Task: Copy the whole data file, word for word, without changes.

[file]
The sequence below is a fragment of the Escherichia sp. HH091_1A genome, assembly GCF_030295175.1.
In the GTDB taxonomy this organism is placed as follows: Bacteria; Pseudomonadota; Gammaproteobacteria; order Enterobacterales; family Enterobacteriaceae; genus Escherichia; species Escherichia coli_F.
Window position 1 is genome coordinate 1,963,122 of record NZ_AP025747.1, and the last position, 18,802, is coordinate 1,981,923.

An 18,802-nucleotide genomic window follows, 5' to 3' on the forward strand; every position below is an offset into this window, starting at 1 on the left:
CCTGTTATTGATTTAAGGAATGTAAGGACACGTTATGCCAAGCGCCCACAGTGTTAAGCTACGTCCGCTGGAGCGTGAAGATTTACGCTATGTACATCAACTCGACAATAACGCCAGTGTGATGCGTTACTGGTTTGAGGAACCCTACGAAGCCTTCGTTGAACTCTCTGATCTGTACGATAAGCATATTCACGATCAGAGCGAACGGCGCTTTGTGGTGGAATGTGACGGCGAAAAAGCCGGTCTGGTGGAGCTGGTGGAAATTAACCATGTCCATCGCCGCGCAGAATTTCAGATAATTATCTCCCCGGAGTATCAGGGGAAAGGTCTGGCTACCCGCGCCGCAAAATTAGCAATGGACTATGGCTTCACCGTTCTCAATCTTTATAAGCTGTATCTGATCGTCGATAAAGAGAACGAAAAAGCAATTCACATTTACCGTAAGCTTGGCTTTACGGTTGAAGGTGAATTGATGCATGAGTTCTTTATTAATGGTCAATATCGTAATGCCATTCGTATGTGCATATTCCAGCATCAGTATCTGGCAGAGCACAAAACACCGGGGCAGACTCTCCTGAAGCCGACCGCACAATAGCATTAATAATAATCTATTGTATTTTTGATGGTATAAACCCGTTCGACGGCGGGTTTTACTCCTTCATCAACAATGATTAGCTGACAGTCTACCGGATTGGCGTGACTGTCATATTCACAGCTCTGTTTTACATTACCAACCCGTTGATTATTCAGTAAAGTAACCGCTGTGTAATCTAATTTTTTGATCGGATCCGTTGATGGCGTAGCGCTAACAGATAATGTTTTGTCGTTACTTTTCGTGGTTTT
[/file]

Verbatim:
The sequence below is a fragment of the Escherichia sp. HH091_1A genome, assembly GCF_030295175.1.
In the GTDB taxonomy this organism is placed as follows: Bacteria; Pseudomonadota; Gammaproteobacteria; order Enterobacterales; family Enterobacteriaceae; genus Escherichia; species Escherichia coli_F.
Window position 1 is genome coordinate 1,963,122 of record NZ_AP025747.1, and the last position, 18,802, is coordinate 1,981,923.

An 18,802-nucleotide genomic window follows, 5' to 3' on the forward strand; every position below is an offset into this window, starting at 1 on the left:
CCTGTTATTGATTTAAGGAATGTAAGGACACGTTATGCCAAGCGCCCACAGTGTTAAGCTACGTCCGCTGGAGCGTGAAGATTTACGCTATGTACATCAACTCGACAATAACGCCAGTGTGATGCGTTACTGGTTTGAGGAACCCTACGAAGCCTTCGTTGAACTCTCTGATCTGTACGATAAGCATATTCACGATCAGAGCGAACGGCGCTTTGTGGTGGAATGTGACGGCGAAAAAGCCGGTCTGGTGGAGCTGGTGGAAATTAACCATGTCCATCGCCGCGCAGAATTTCAGATAATTATCTCCCCGGAGTATCAGGGGAAAGGTCTGGCTACCCGCGCCGCAAAATTAGCAATGGACTATGGCTTCACCGTTCTCAATCTTTATAAGCTGTATCTGATCGTCGATAAAGAGAACGAAAAAGCAATTCACATTTACCGTAAGCTTGGCTTTACGGTTGAAGGTGAATTGATGCATGAGTTCTTTATTAATGGTCAATATCGTAATGCCATTCGTATGTGCATATTCCAGCATCAGTATCTGGCAGAGCACAAAACACCGGGGCAGACTCTCCTGAAGCCGACCGCACAATAGCATTAATAATAATCTATTGTATTTTTGATGGTATAAACCCGTTCGACGGCGGGTTTTACTCCTTCATCAACAATGATTAGCTGACAGTCTACCGGATTGGCGTGACTGTCATATTCACAGCTCTGTTTTACATTACCAACCCGTTGATTATTCAGTAAAGTAACCGCTGTGTAATCTAATTTTTTGATCGGATCCGTTGATGGCGTAGCGCTAACAGATAATGTTTTGTCGTTACTTTTCGTGGTTTT